Avoiding Common Retirement Pitfalls – Part 2
Good retirement planning is crucial, but the road to retirement is all too often marred by hidden pitfalls and bad advice. In this two-part series, we uncover the places where things often go awry, highlighting spots that can trip one up when planning for retirement and offering suggestions to get things running smoothly again. Part 1 focused on misunderstandings regarding retirement planning and what one’s post-retirement income and expenses will look like. Here, we continue with a discussion of common mistakes and misconceptions surrounding savings and investment strategies.
- Meeting the Match Amount Isn’t Enough
When it comes to retirement planning, 401(k) contributions are a great place to get started. However, they are also an area where many people run into trouble. Most employers will match a maximum of 3-6% of pre-tax income, and it is tempting to contribute just enough to get you the maximum match and stop there. What a lot of employees don’t realize is that this strategy may not provide them with enough savings for a comfortable retirement. Experts typically agree that unless you are planning to greatly scale back your living expenses post-retirement, you should be saving at least 10% of each paycheck. This in turn means that unless your employer is on the upper end of the spectrum mentioned above, matching 5-6% of your income, simply contributing up to the maximum match amount is not sufficient. Take a look at how much your employer matches and consider whether you should be getting to the max match amount and calling it good or whether you need to surpass it.
- Diverse Savings are Robust Savings
If you’re concerned about saving for retirement, chances are you’re diversifying your investments. What many people don’t consider is that they should also be diversifying the ways that they save. As mentioned above, 401(k)s are a great place to start, but a truly robust retirement strategy will draw on far more than just that. Branching out into other methods of saving can open up valuable new possibilities. For example, IRAs and similar investment vehicles typically offer a wider range of investment options than an employer-sponsored retirement plan would, as well as having tax incentives that employer-sponsored plans cannot offer. If you are worried about whether you will be able to save enough through your 401(k) alone, the addition of an IRA or other vehicle may be just what you need.
- Safe Investments Aren’t Always Your Friend
Nobody likes to take unnecessary risks, and when investing for your future, it can be tempting to stick to the safest roads possible. Most people accept the fact that a safe investment won’t yield as much as a risk that pays off, but many are willing to accept this in exchange for the peace of mind that a safe investment brings. The problem is that many people become too reliant on safe investments and wind up with far less saved than they would have liked. Even if you start investing early on, sticking purely to safe investments is unlikely to earn you enough for a comfortable retirement. Even the more common strategy of investing in riskier things while young and switching to bonds and other safe investments when you get older can have a negative impact on your savings if your later investments become too conservative.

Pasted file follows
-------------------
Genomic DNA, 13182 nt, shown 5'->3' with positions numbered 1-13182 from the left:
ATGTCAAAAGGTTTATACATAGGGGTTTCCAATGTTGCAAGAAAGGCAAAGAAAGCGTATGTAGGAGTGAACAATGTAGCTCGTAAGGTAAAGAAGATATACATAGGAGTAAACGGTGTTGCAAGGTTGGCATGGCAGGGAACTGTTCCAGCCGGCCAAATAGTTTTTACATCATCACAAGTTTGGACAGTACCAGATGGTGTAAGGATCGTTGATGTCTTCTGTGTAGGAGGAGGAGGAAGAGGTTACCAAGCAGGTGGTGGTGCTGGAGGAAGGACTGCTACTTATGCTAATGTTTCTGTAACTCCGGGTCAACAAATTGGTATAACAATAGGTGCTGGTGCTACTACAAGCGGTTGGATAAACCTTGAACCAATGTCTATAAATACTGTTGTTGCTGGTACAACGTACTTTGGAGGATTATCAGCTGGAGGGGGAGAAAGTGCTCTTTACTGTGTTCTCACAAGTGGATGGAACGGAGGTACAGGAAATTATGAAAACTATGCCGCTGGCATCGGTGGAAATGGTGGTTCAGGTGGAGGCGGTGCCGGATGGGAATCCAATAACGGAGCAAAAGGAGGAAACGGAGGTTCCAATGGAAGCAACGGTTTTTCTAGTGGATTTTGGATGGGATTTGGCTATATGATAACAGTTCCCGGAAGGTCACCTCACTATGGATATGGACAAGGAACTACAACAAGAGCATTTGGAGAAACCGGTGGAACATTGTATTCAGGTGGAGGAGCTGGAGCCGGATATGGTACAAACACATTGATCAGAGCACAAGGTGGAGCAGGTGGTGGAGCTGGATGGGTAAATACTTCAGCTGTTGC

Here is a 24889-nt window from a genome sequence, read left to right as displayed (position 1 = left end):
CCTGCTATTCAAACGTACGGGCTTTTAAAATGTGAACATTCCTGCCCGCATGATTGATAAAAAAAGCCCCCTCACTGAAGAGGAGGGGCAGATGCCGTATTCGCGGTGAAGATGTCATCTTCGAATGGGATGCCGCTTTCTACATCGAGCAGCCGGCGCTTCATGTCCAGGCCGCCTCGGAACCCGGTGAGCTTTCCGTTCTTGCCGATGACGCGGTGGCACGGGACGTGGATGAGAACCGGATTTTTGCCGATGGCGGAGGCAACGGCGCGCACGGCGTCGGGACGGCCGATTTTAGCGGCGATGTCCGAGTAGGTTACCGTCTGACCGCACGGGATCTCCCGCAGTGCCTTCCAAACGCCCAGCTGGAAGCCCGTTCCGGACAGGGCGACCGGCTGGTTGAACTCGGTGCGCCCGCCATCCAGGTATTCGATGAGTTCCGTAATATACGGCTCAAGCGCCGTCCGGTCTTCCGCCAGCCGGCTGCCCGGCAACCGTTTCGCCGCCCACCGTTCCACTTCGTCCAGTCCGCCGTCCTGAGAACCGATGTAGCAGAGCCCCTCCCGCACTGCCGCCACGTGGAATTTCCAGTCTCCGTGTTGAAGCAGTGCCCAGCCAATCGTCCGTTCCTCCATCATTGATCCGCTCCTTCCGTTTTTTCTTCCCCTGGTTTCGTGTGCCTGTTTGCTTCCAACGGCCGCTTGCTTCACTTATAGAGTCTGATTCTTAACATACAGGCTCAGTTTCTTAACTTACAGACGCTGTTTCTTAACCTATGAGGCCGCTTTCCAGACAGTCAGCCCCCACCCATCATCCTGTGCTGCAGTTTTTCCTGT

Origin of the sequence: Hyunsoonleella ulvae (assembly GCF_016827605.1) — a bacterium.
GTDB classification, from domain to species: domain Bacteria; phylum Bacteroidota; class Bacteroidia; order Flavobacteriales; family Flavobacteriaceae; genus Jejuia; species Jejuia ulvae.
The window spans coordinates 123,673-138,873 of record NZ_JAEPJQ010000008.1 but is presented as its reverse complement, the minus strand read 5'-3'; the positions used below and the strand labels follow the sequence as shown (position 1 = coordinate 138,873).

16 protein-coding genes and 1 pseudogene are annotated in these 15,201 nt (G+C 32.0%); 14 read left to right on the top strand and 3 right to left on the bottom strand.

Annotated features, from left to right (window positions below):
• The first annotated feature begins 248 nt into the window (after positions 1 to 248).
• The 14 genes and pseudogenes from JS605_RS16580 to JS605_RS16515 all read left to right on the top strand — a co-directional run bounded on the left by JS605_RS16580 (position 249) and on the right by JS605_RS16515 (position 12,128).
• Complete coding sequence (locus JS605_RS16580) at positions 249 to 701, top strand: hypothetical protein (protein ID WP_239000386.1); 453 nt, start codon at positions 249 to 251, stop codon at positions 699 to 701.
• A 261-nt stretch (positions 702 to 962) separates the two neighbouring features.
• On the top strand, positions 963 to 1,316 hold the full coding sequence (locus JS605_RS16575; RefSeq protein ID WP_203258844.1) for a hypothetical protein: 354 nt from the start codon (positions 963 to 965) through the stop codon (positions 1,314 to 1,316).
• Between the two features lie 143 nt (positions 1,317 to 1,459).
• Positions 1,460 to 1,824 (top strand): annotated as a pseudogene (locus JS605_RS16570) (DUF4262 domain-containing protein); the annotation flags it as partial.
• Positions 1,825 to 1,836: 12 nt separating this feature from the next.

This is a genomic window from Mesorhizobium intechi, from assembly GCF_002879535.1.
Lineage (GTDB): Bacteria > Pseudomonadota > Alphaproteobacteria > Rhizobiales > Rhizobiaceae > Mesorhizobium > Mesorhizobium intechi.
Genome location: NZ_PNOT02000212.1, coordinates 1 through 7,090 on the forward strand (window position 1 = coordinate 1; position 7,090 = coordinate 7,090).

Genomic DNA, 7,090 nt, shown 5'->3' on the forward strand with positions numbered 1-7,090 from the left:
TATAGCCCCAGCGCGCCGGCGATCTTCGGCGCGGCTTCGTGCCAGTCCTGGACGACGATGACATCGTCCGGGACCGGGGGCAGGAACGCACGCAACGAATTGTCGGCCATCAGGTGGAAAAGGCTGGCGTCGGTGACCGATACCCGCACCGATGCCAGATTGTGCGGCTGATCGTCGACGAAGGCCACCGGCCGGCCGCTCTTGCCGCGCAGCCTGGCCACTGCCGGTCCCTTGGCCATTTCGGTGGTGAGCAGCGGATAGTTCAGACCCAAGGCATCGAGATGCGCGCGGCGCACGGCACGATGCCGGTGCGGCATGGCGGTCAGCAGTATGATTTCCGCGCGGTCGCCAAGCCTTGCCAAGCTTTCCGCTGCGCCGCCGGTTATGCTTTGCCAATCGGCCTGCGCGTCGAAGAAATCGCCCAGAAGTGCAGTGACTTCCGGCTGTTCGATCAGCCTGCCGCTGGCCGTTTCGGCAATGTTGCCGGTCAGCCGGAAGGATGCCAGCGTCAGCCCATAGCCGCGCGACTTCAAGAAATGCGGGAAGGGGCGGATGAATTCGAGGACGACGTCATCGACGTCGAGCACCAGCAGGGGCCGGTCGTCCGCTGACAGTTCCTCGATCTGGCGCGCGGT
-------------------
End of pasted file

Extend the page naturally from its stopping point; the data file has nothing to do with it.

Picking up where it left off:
Not convinced? A recent study by Wells Fargo found that more than 50% of employees are not investing heavily enough due to overly-wary investment strategies. These workers are so deeply determined to not lose money that they fail to notice valuable opportunities when they appear. It is true that there will always be risks involved in a stock-focused investment strategy as opposed to a bond-focused one, but sticking too strongly to the safe route may hurt you more in the end than a couple risks that don’t pay off.
401(k)s are a great place to start, but one should not rely too heavily on them. Make sure that you are contributing the proper amount for the sort of retirement that you want to enjoy, and not just meeting the maximum value your employer will match. Take a look at IRAs and other investment vehicles that could provide investment opportunities above and beyond what you receive from employer-sponsored plans, and when making those investments, remember that the safe route may not always be the best route.